• Just to throw more wrenches in the works, the AHA has removed potassium supplementation during arrest from the recs for hypokalemic arrest if I remember correctly.

        • Minh Le Cong says:

          when dont you remember anything correctly, Scott!
          this is the reference
          http://circ.ahajournals.org/content/122/18_suppl_3/S829.full

          read carefully! it advises against empiric bolus admin of KCL in suspected hypokalaemic arrest. Logical, totally. My suggestion is that in known hypokalaemic arrest ..someone intubated and ventilated, being transported IHT , you do an iSTAT for lytes, woah K is 1.5,they go into torsades arrest…we are not going to just do CPR and defib are we?
          does the fact we have no controlled data for long term survival stop us from giving a drug that is biologically plausible to improve ROSC?

      • Minh,

        I would suggest caution in assuming cardiac arrest is one entity with one pathhysiology.

        One of my objections to the routine use of epinephrine in cardiac arrest is that it is treating cardiac arrest as if it is one entity with one pathhysiology.

        Everybody dead gets epi!

        The exception is those who are resuscitated before epinephrine can be given.

        Where is the attempt to avoid treating the cardiac arrests due to MI? Heart attack is supposed to be the most common cause of cardiac arrest. Epinephrine may be the worst legal drug we could give to a heart attack patient, so where is the biological plausibility in that?

        If an ACS patient has a palpable pulse and I attempt to give a bolus of epinephrine to him, I would expect the response to be almost violent.

        If there is no palpable pulse, the same patient is expected to be given a bolus of epinephrine.

        The difference is the ability to palpate a pulse. Does the ability to palpate a pulse change biological plausibility?

        If I give the MI patient 1 mg epinephrine, obtain ROSC, but expand the MI to the point of irreversible damage, am I making things better?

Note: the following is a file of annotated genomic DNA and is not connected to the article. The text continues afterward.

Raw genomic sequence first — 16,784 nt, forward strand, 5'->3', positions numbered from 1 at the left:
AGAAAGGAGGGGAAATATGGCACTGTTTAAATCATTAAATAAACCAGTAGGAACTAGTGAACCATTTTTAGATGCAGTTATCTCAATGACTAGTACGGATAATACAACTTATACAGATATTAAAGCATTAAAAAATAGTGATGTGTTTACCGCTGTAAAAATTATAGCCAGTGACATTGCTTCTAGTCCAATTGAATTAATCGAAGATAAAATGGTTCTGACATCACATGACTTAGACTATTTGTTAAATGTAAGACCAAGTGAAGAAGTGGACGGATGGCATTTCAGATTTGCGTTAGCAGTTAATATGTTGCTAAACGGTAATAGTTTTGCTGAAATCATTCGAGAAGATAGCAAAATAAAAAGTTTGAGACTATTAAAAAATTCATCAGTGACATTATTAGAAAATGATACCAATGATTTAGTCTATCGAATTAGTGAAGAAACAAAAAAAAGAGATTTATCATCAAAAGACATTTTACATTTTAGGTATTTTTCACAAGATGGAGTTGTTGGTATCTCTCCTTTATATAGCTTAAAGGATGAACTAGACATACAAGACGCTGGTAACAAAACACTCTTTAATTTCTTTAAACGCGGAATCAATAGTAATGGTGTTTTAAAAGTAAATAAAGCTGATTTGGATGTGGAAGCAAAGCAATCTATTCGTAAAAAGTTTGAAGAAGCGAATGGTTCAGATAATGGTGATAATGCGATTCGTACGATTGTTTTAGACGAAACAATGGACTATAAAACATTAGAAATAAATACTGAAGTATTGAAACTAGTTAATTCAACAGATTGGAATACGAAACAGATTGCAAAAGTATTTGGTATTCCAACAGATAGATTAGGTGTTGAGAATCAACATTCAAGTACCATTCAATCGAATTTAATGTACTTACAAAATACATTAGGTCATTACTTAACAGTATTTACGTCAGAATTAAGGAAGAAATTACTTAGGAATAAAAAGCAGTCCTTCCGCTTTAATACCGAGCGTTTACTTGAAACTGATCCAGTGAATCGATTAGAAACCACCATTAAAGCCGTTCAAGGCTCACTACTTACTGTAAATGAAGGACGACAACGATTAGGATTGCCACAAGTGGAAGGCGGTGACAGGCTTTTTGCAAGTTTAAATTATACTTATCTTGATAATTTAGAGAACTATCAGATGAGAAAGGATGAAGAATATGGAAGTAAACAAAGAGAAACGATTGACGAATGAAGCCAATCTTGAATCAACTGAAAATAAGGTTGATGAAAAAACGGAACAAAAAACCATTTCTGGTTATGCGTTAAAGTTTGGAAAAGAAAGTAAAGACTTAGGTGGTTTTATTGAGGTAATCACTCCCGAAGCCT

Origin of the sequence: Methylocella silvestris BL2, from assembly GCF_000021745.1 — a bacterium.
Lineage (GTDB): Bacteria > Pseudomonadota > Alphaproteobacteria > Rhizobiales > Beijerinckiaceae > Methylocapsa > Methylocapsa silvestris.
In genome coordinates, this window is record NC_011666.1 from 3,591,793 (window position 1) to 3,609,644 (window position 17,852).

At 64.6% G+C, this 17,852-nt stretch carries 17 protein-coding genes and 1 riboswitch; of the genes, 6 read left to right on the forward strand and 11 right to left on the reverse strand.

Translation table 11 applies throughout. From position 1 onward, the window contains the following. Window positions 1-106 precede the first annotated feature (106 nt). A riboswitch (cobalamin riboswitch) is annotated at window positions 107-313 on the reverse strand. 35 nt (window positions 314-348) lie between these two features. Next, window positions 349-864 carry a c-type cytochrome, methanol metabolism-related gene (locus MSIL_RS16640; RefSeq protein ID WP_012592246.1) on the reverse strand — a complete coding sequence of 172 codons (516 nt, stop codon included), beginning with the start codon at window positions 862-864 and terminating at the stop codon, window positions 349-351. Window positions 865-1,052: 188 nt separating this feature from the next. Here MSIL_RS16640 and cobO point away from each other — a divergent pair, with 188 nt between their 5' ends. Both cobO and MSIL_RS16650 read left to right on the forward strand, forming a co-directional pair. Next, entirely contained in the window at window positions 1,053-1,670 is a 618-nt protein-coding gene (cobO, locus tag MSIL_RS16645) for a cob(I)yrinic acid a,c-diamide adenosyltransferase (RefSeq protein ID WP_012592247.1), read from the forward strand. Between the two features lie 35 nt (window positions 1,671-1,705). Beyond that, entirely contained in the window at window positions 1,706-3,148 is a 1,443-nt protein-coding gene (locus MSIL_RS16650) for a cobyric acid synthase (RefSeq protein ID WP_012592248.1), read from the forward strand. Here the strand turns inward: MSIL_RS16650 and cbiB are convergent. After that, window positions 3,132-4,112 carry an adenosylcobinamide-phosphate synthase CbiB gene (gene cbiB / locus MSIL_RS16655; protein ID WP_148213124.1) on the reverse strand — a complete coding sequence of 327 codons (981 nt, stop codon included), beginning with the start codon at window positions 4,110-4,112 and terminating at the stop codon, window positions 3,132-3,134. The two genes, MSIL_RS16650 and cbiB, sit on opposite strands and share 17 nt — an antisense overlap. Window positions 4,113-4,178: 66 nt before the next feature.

If I continue to treat the patient without epinephrine and obtain ROSC later, is the patient worse off?

        If I resuscitate the patient with nitrates, is that a bad thing?

        ROSC is only an acceptable goal, when other goals are impractical.

        There is nothing impractical about demanding evidence of improved survival with good neurological function for patients treated with epinephrine in cardiac arrest.

        Specific cardiac arrest etiologies become much more difficult to study to the point of improved survival, but that does not mean that we are doing anything more than guessing at what we are doing for these patients when we provide any sort of antidote.

        Here is a good article on the treatment of toxicologic causes of cardiac arrest.

        Dissecting the ACLS Guidelines on Cardiac Arrest from Toxic Ingestions
        Emergency Medicine News:
        October 2011 – Volume 33 – Issue 10 – pp 16-18
        doi: 10.1097/01.EEM.0000406945.05619.ca
        InFocus
        Roberts, James R. MD
        http://journals.lww.com/em-news/Fulltext/2011/10000/InFocus__Dissecting_the_ACLS_Guidelines_on_Cardiac.7.aspx

        .

        • Minh Le Cong says:

          I think we found another point of agreement! Yes , there should be no routine use of epi in cardiac arrest.

  10. ACLS Modifications in Management of Severe Cardiotoxicity Due to Hypokalemia
    Life-threatening hypokalemia is uncommon but can occur in the setting of gastrointestinal and renal losses and is associated with hypomagnesemia. Severe hypokalemia will alter cardiac tissue excitability and conduction. Hypokalemia can produce ECG changes such as U waves, T-wave flattening, and arrhythmias (especially if the patient is taking digoxin), particularly ventricular arrhythmias,205,206 which, if left untreated, deteriorate to PEA or asystole.

    Several studies reported an association with hypokalemia and development of ventricular fibrillation,207–210 whereas a single animal study reported that hypokalemia lowered the ventricular fibrillation threshold.211 However, the management of hypokalemia in the setting of cardiotoxicity, specifically torsades de pointes, is largely based on historical case reports that report slow infusion of potassium over hours.212 The effect of bolus administration of potassium for cardiac arrest suspected to be secondary to hypokalemia is unknown and ill advised (Class III, LOE C).

    2010 American Heart Association Guidelines for Cardiopulmonary Resuscitation and Emergency Cardiovascular Care Science
    Part 12: Cardiac Arrest in Special Situations
    Part 12.6: Cardiac Arrest Associated With Life-Threatening Electrolyte Disturbances
    http://circ.ahajournals.org/content/122/18_suppl_3/S829.full#sec-68

    • thanks, my friend

    • Minh Le Cong says:

      Tim, you are slick! must have been typing at same time as me!

    • Minh Le Cong says:

      lets try a thought experiment.